Metrology is defined as the branch of science, which deals in any kinds weighment or measurement. The concept of weights and measures is known almost in all languages and religions of the world. In ancient India also, the States had exercised control over Weights and Measures.
The Mohanjodaro and Harappa civilization (circa 3000 to 1500 B.C) also reflects that the authorities had Inspectors to verify weights & measures.
Unfortunately, in a later period of our history, weights and measures fell into chaos. Similar was the situation in Europe also.
During ancient period, transactions of commodities were being made through “Exchange or Barter” system, which failed to satisfy the need of common man in the society particularly to cope up with inter-regional/inter –state or international transactions.
Thus, establishing a Weighing /Measuring System /Unit with Global acceptance, was necessitated as the world was becoming a village with the development of Science and Technologies.
The French Scientists assigned themselves to the task of evolving a system using nature as model and natural phenomena as guide to discourage the national /regional susceptibilities, if any.
After careful examination by groups of leading scientists of that era, 1/10th part of a quadrant of the Earth’s meridian was adopted as the unit of length “The Metre”. The Unit of mass was derived from this unit of Length by defining a “Kilogram” as equal to the mass of water at its freezing point having a volume of a decimetre (1/10th of a metre) cube.
In 1870, the French Government took the initiative and organised a convention in Paris, which was attended by 15 countries. Finally on the 20th May 1875, a “Convention du Metre” was signed by 18 countries. The signatory States not only bound themselves with the adoption of Metric System of Units but also agreed to form a permanent scientific and guiding body at Paris. Thus, Bureau International des poids et Measures (BIPM) came into existence. Thereafter, for strengthening the process of implementation /use of metric units, an International Organisation of Legal Metrology (OIML) was established in 1955. Member Countries also prepared their National Standards keeping reference to the International Standards of Weight and Measure.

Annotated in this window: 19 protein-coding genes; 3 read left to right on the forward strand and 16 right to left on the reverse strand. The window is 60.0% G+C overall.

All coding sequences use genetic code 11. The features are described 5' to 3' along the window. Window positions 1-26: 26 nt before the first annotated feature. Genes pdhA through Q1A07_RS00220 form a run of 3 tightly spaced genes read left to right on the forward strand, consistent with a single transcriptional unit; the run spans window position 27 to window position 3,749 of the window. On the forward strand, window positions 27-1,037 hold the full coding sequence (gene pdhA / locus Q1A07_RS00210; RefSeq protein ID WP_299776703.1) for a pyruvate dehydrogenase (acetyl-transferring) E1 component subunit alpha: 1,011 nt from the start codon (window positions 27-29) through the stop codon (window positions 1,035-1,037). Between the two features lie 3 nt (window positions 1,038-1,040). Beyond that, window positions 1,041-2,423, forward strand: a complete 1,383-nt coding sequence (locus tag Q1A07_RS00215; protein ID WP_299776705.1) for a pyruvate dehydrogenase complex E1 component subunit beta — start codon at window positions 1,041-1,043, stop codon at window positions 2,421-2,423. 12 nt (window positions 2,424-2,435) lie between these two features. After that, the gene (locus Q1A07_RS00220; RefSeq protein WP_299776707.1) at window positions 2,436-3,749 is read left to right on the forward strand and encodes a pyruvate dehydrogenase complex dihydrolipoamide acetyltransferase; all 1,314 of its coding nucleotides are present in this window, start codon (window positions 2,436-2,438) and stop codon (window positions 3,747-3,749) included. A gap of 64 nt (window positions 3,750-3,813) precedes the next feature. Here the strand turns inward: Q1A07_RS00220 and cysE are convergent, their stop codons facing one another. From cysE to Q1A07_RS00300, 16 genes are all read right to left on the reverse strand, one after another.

In India, “Metric System” came into effect on 28th December 1956. The Standards of Weights & Measures Act, 1956 was enacted accordingly with the following preambles: -
- to use uniform system of Weights and Measures ;
- to make greater order and efficiency in economic management like industrial production , trade and public health ;
- to fully protect the interest of producers and consumers;
- to put the country on the map of metrication in the world ;
- to develop trade with other countries of world.
For enlarging the field of Weighment & measurement, the Standards Weights& Measures Act, 1976 and the Standards of Weights & Measures (Packaged Commodities) Rules, 1977 were framed. Again, in 1985, for effective implementation of the Weights & Measures laws through out the country, the Standards of Weights & Measures (Enforcement) Act, 1985 was formulated and brought into force. The States were asked to frame their own rules in the line of Central Rules viz. the Standards of Weights & Measures General Rules,1987.
Accordingly, in Arunachal Pradesh, which was earlier under NEFA administration, for undertaking related works on weighment & measurement under statutory norms, the Deptt. of Legal Metrology was constituted in 1964. However, till formation of the Standards of Weights & Measures Act, 1976 in the Parliament and the corresponding State Rules in 1979 in Arunachal Pradesh, no remarkable field work could be made, Infact, just before Arunachal Pradesh got it’s Statehood Status, effective verification/stamping works etc were started since May, 1983. Again, consequent upon enactment of the Standards of Weights & Measures Act, 1985 and Rules thereunder, the Legal Metrology works became fully operational.